FROM MY SEAT 

FROM MY SEAT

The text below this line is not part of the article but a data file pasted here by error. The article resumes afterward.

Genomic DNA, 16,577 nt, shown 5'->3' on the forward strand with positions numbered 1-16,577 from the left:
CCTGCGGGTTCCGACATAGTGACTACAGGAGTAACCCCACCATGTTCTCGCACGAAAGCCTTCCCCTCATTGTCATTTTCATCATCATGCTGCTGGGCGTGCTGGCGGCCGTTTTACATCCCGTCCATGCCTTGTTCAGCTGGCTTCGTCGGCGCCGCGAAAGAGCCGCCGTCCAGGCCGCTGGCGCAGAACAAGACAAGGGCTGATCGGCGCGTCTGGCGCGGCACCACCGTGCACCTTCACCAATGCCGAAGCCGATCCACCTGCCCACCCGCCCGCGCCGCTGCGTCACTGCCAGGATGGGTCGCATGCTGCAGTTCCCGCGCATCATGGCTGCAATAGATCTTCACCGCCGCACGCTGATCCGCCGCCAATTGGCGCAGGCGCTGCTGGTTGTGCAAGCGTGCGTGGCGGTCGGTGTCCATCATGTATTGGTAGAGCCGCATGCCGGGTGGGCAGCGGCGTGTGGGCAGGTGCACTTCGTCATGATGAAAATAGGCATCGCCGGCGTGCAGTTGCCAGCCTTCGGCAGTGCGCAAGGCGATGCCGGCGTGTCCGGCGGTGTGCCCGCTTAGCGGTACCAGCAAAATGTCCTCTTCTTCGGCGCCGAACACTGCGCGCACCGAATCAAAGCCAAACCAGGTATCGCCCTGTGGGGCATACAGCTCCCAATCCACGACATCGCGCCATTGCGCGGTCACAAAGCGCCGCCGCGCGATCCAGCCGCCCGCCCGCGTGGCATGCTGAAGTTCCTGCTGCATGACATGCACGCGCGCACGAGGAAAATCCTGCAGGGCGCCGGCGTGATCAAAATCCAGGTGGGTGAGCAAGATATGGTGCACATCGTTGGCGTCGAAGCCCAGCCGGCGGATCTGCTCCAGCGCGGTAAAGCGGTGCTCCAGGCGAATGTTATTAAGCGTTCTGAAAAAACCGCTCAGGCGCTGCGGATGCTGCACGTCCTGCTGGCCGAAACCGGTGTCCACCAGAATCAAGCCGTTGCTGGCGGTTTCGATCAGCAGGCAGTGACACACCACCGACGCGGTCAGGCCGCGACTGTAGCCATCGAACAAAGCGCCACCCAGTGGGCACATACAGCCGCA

CARDINAL QUESTIONS Not since March 2000 have the St. Louis Cardinals seen a roster with as many new faces as their 2004 edition. Four years ago Darryl Kile, Fernando Vina, Mike Matheny, and Jim Edmonds donned Cardinal gear for the first time and transformed a team that had been Mark McGwire’s traveling sideshow into a club that would make the playoffs three straight seasons and reach a pair of National League Championship Series. Alas, that amalgam of high-priced talent wasn’t enough to get the Cards to the World Series. And despite all the changes for the upcoming campaign -- manager Tony LaRussa’s ninth in St. Louis -- the general consensus seems to be that the Cardinals are playing for third place. The Houston Astros’ off-season acquisition of Andy Pettitte and Roger Clemens has given the National League’s Central Division arguably six of the ten best pitchers in baseball. The Astros will follow the erstwhile Yankee tandem with Roy Oswalt and Wade Miller, while Mark Prior and Kerry Wood will contend for the Cy Young in Chicago Cub uniforms. All of which means a Cardinal rotation of Matt Morris, Woody Williams, Jeff Suppan, Chris Carpenter, and Jason Marquis will hardly have teeth chattering among pennant aspirants. St. Louis will audition its new squad at AutoZone Park this Friday and Saturday, when the Cardinals face their top farm team, our Memphis Redbirds. As you acquaint yourself with all the new faces, here are a few storylines to follow: LaRussa’s last? The Cardinal skipper enters his ninth season in St. Louis with a contract that expires with the campaign’s final pitch. The vibe in and around Busch Stadium is that LaRussa -- forever unable to live up to Whitey Herzog’s standard in the eyes of many -- is prepared for a career shift. Having taken the Cards to the postseason in four of his eight years in St. Louis, LaRussa’s recent track record pales only when compared with those of Joe Torre and Bobby Cox. He won a division title in 1996 with a team inferior in talent to his 2004 model. The challenges mounted by Houston and Chicago should further energize the manager with the third-most wins in franchise history. Leading off . . . ? As much as Cardinal Nation wanted Fernando Vina to be that prototypical leadoff man, he really never was. Over his three full seasons in St. Louis, his walk totals were 36, 32, and 44 (you’d like to see close to 100 from your table-setter). His on-base percentage over those years: .380, .357, .333 (the standard being .400). With Vina now a Detroit Tiger, LaRussa’s first lineup question is the leadoff position. Newly acquired second baseman Marlon Anderson appeared to be the leading candidate at the opening of spring training, and former Redbird Kerry Robinson (a reserve outfielder the last three seasons) has been in the mix. But Tony Womack -- acquired in a deal with Boston March 21st -- appears ready to seize the slot, as long as he’s fully recovered from off-season arm surgery. Considering the lumber lower in the batting order, the leadoff man will be critical for this club. Who ya gonna call? Here are two words that should summarize the condition of last year’s Cardinal bullpen: Jeff Fassero. With the lobbin’ lefty comfortably out of town, late-inning St. Louis leads are already safer. The addition of Ray King (who came from Atlanta in the J.D. Drew trade) and Julian Tavarez will mean a pair of inning-eating middle-relief options LaRussa didn’t have a year ago. A healthy Jason Isringhausen to close on Opening Day is a dramatic upgrade from this time last season. Budgeting a contender? Back in February, St. Louis ownership made Albert Pujols the first $100 million player in 112 years of Cardinal baseball, a development that would send shockwaves considering Pujols has merely three years under his belt . . . were it not for the fact those three years were unlike the start of any career in the game’s history. With Pujols locked up for the next seven years, focus will shift toward keeping some of the high-priced talent around him in Cardinal uniforms. Shortstop Edgar Renteria (.330 and a second straight Gold Glove in 2003) is at the top of the priority list. Considering Scott Rolen is in the second year of a long-term deal, the likelihood of centerfielder Jim Edmonds reaching the final year of his contract (2007) with St. Louis appears less and less likely. The reality of economics -- at least outside the walls of Yankee Stadium -- tends to rear its ugly head as stars reach their market potential. If Renteria can be added to a Pujols/Rolen nucleus, the Cardinal lineup should be among the league’s best well beyond 2006 and the New Stadium Era in St. Louis.

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